Iraq: History repeating

Will the mistakes of the recent past be made again as Iraq and its allies take the fight to ISIL?

World leaders and global organisations have in recent days raced to condemn the Islamic State of Iraq and the Levant for their lack of Islam. First among them was the US President Barack Obama who called the group “neither Islamic nor a state”.

British Prime Minister David Cameron weighed in after the brutal execution of British aid worker David Haines, calling the group “the embodiment of evil”. A group of British Muslims representing several organisations even went so far as to plead with the prime minister to stop referring to the group as “Islamic State”, instead offering “Unislamic State” as an alternative. This statement was issued just hours before Haines’s death.

Curiously, all of these groups have been silent about previous brutal deaths at the hands of ISIL. I heard no such anger from anyone in officialdom when my dear friend and cameraman Yasser Faisal al Jumali was killed in Syria in December 2013. I heard no condemnation for the eight people beheaded in the Kingdom of Saudi Arabia last month alone. It seems the only way to galvanise the world to act is when westerner’s die brutal deaths.

There is historical precedent to back that statement up.

It is 2004 and Iraq is aflame with violence. Two men, unknown to each other but who are now forever linked, are in Iraq. Both are helping rebuild after the American occupation. Nick Berg, a freelance American radio tower repairman, and British Civil Engineer Ken Bigley.

Both are beheaded by al-Qaeda, the killing of Berg in response to American atrocities that took place at Abu Ghraib prison.

Their deaths send shockwaves throughout the world. The then US president, George Bush, tells reporters that there is no justification for Berg’s death. House Majority leader Tom Delay goes even further, calling them “terrorists” and “monsters”.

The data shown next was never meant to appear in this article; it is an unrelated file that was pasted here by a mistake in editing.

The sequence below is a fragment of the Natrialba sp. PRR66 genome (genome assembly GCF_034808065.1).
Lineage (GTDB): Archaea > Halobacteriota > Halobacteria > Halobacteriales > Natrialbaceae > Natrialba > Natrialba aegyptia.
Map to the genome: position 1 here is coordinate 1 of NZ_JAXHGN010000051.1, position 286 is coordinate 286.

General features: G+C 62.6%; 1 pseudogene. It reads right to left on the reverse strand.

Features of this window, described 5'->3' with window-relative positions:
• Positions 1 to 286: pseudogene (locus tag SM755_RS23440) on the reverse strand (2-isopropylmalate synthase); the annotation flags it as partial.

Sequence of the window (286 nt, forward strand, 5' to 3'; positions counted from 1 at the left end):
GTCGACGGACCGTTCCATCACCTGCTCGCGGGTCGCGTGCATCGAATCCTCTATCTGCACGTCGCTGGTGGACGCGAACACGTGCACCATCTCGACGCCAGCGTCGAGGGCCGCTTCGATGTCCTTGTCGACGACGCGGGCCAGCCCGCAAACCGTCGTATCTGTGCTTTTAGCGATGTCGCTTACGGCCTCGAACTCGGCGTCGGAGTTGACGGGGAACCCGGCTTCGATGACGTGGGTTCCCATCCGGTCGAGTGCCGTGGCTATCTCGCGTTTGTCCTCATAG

None of them mention Abu Ghraib.

Murderer or freedom fighter?

The outrage is similar when Ken Bigley is killed. The Muslim Council of Great Britain makes great steps to intervene and prevent his killing, but to no avail. ‎His is said to be a response to Iraqi women being held without charge by British forces, a charge the British government denies.

The man behind the group responsible for the beheadings is developing a fearsome reputation. Abu Mus’ab al Zarqawi is a Jordanian national who the US accuses of ties with Saddam Hussien before the war, ties that were never proven. After the war his group becomes one of the most feared and quickly picks up support from Iraqi Sunni groups who felt the war in Iraq was turning against them. Between 2004 and his death in 2006 he creates havoc. The US puts a $25m bounty on his head, the same as Osama Bin Laden.

His impact on Iraq cannot be underestimated. A well trained fighter who honed his skills in Afghanistan, he fled to Iraq ‎in 2001. In 2003 he began to build his organisation, then called the party of “Monotheism and Jihad”. He directed his anger toward Iraq’s Shia community. For hims it would rally Sunnis to his cause. It worked and his campaign sent suicide bombers into markets, schools, and mosques in predominantly Shia areas.